Food and consumer goods companies worldwide are grappling with soaring costs for raw materials, energy and transportation. Many consumers have so far seemed to accept the resulting price increases, but rising inflation, higher interest rates and unemployment is constraining spending.
"Whilst we have strong and resilient brands, affordability is a growing constraint for consumers, limiting their ability to digest higher prices," the maker of Five Roses and Freshpak tea and Bakers biscuits said.
"Sales volumes were lower in some categories, exacerbated by competitor discounting, with cost pressures not always recovered through higher prices."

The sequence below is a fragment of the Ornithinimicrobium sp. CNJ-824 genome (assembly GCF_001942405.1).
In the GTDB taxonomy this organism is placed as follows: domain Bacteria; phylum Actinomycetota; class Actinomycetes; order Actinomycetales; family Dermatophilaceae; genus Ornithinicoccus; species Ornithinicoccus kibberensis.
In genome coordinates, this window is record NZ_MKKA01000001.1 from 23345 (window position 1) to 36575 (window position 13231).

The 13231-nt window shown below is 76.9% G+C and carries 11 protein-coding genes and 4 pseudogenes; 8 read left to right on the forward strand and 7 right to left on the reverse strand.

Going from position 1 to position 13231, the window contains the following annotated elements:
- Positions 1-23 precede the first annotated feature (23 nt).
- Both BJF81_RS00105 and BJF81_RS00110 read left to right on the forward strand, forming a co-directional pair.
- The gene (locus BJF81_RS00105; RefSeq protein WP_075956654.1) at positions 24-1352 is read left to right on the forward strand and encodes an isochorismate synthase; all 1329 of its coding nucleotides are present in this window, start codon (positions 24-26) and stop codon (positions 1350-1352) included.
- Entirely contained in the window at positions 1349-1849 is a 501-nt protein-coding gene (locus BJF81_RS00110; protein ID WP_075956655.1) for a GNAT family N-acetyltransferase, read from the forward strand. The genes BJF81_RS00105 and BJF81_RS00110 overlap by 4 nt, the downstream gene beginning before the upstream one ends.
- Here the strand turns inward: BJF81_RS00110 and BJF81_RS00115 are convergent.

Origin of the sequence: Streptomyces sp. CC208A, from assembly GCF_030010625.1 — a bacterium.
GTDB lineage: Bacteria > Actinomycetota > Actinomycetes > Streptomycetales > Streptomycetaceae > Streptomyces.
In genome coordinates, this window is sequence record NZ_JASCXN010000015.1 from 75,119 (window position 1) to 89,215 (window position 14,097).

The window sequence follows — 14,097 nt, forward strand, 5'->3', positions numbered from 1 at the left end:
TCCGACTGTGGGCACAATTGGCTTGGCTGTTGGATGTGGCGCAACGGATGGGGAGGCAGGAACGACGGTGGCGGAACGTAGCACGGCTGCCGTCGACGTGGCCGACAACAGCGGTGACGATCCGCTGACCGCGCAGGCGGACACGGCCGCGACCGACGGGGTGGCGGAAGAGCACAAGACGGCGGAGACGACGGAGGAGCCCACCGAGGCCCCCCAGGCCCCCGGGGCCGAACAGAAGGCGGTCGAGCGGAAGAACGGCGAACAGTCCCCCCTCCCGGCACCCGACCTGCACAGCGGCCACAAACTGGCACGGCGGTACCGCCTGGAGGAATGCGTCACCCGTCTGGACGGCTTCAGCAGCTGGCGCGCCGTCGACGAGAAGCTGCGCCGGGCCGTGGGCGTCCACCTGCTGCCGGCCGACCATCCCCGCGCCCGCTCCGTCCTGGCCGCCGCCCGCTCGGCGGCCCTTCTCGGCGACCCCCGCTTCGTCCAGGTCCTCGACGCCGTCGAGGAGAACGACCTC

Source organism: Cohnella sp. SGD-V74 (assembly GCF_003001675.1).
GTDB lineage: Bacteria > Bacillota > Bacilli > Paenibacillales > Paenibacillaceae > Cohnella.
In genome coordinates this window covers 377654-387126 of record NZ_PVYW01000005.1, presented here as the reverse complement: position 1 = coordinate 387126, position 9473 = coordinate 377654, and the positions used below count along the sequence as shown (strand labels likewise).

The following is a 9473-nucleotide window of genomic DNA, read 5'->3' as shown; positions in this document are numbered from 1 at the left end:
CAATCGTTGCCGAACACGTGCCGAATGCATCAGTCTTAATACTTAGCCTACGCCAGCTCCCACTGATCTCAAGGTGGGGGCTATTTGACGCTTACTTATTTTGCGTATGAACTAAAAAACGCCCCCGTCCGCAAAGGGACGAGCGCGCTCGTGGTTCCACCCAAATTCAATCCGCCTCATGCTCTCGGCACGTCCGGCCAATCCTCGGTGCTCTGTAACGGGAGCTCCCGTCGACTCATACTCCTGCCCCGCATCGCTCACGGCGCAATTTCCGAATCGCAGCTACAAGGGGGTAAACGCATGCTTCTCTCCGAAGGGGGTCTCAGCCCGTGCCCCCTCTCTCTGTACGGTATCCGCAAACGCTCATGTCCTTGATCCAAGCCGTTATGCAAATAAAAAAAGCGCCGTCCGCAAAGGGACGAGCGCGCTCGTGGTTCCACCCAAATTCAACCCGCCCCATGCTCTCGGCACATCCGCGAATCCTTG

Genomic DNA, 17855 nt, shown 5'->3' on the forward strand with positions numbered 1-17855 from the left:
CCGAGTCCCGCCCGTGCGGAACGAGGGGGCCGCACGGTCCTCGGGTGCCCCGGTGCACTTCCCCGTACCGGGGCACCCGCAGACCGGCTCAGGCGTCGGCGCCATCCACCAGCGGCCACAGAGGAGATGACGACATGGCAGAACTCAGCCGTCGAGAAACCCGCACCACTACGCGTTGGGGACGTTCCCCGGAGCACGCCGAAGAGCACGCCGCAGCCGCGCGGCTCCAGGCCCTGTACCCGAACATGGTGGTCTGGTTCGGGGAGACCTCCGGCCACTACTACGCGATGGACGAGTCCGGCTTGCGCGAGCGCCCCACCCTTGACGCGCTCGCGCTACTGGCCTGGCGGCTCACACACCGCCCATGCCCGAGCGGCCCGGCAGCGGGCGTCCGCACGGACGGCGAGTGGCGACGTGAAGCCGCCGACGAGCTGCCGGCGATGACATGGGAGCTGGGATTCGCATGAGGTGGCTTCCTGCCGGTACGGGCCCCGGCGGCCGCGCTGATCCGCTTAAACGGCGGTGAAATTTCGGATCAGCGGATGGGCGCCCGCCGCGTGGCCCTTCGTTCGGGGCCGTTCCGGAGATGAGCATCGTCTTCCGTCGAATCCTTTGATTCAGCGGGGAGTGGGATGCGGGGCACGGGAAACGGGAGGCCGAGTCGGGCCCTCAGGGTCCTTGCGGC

The group's Entyce and Snackworks businesses, which make coffee, tea and biscuits, as well as its fashion division, benefited from the price hikes, with "sound volume growth" in the six months ended 31 December.
But its fish I&J unit saw a decline in revenue "with lower catch rates and the re-emergence of lockdowns in China and Hong Kong affecting the abalone sales mix," AVI said, adding that sales at its personal care business improved moderately, supported by growth in the aerosol and fragrance categories.
The price increases also helped the group's gross profit margin, which improved marginally, while its operating profit was 1.7% higher than last year, with only I&J's earnings declining.
AVI warned its headline earnings per share for the six months ended 31 December was expected to either be flat or inch up just 1% over the prior year.
At 10:07 GMT, AVI's shares were down 2.16%.
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